Things must have been quite busy
during the VITAS epidemic. According to my father, morticians
weren't as affected as the majority of the population, even though they
were constantly in contact with infected individuals. Even though my
father liked to talk through his ass, I'd like to think the story was
true. Perhaps God just wanted to remind everybody of their own
mortality and figured morticians already had a good enough grasp of the
I've been picking apart corpses for about thirty years now. My
father taught me the trade, as his father taught him, as I will probably
teach my son if I can get him to turn his music down long enough for me
to talk to him. I never really had any aspirations to become a mortician,
but as the economy fell apart during the late 20s, I took on the job because
I knew it was secure employment. Nations will rise, nations will
fall – but people will always be dying.
However, this is not to say death hasn't gotten more complicated.
In the early 21st century, many nations were making concerted efforts
to implement mandatory organ donation plans. While most of these
measures failed to materialize into law, it was becoming clear that the
demand for body parts was going to require changes is organ donation procedures.
Body parts were now worth money, and a new industry was emerging to manage
their acquisition and distribution.
Hospitals remained the sole "point of acquisition" for organs into the
2020s, due to the need to immediately remove any useable organs before
they were rendered "unserviceable" by time. However, by 2030 new
and cheaper equipment was developed that allowed contents of a deceased
body to remain useable for extended periods of time. Middleman companies
began to emerge whose sole function was to remove and sell organs.
While rather inefficient, the conversion to this type of market was pushed
along by a number of hospital organ dealing scandals involving the quiet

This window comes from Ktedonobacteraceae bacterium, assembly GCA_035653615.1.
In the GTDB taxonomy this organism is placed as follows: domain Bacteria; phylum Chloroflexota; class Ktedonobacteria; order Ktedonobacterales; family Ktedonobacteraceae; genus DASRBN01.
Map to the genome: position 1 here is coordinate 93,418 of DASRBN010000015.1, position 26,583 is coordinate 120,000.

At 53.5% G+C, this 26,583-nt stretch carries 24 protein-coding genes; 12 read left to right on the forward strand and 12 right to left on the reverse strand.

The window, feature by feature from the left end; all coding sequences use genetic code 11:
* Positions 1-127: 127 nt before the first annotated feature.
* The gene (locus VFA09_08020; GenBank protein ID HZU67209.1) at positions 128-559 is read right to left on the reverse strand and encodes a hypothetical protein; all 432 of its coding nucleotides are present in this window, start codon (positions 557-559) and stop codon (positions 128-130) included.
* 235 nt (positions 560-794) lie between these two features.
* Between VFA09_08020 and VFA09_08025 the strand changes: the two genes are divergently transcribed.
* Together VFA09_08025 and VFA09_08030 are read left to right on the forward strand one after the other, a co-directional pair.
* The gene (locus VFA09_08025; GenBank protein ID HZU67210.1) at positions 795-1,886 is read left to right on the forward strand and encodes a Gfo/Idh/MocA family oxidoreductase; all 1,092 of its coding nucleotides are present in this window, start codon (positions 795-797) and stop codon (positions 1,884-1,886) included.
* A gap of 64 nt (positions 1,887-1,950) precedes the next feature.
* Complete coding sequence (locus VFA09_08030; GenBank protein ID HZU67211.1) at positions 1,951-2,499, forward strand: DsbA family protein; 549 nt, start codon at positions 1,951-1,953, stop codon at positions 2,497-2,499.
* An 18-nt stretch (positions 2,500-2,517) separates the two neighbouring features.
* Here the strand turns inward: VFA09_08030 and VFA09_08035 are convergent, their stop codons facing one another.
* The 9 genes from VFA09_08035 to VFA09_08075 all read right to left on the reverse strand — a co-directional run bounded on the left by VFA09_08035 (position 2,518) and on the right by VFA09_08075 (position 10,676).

murder of patients for their innards. A separation of services was
seen as necessary to prevent the reoccurrence of such events.
The establishment of for-profit agencies like Doc Wagon helped
to stabilize the organ distribution system. Organ ripping scandals
became less frequent, simply because an agency like Doc Wagon usually stood
to make more profit by keeping a patient alive than by letting them die.
Laws requiring that medical response agencies and hospitals allow clients
to choose who has the final say when it comes to the disposal of their
body and its contents are on the books in virtually every nation.
Without such laws, my profession may have ceased to exist.
Being a mortician now requires more than simply burning or burying a
corpse. We have contracts set up with hospitals, response agencies,
and individuals that spell out exactly what is supposed to happen when
a given person bites the dust. The contracts can be as simple as
"Place body in nearest dumpster" or involve elaborate plans involving where
each individual organ is supposed to end up.
Of course, if you die in the badlands where nobody can pick you up,
or even a few blocks away from your house, but your Docwagon watch gets
broken, you're pretty much the property of whoever picks you up.
Most runners have resigned themselves to the fact that this is simply what
happens should they buy it.
In recently years, however, it has been increasingly commonplace to
find a small microchip embedded in the bodies of deceased members of the
Shadowrun community. The chip is usually hidden in the depths of
the abdomen, mixed in amongst the digestive organs in such a manner that
only a thorough search of the cavity would uncover the device, specifically
the kind of search a mortician would perform while searching the body for
cyberware and useable organs. The chip may contain anything from
a simple message or request, to a full will. Almost all of the chips
contain an upload address, usually a location on Shadowland.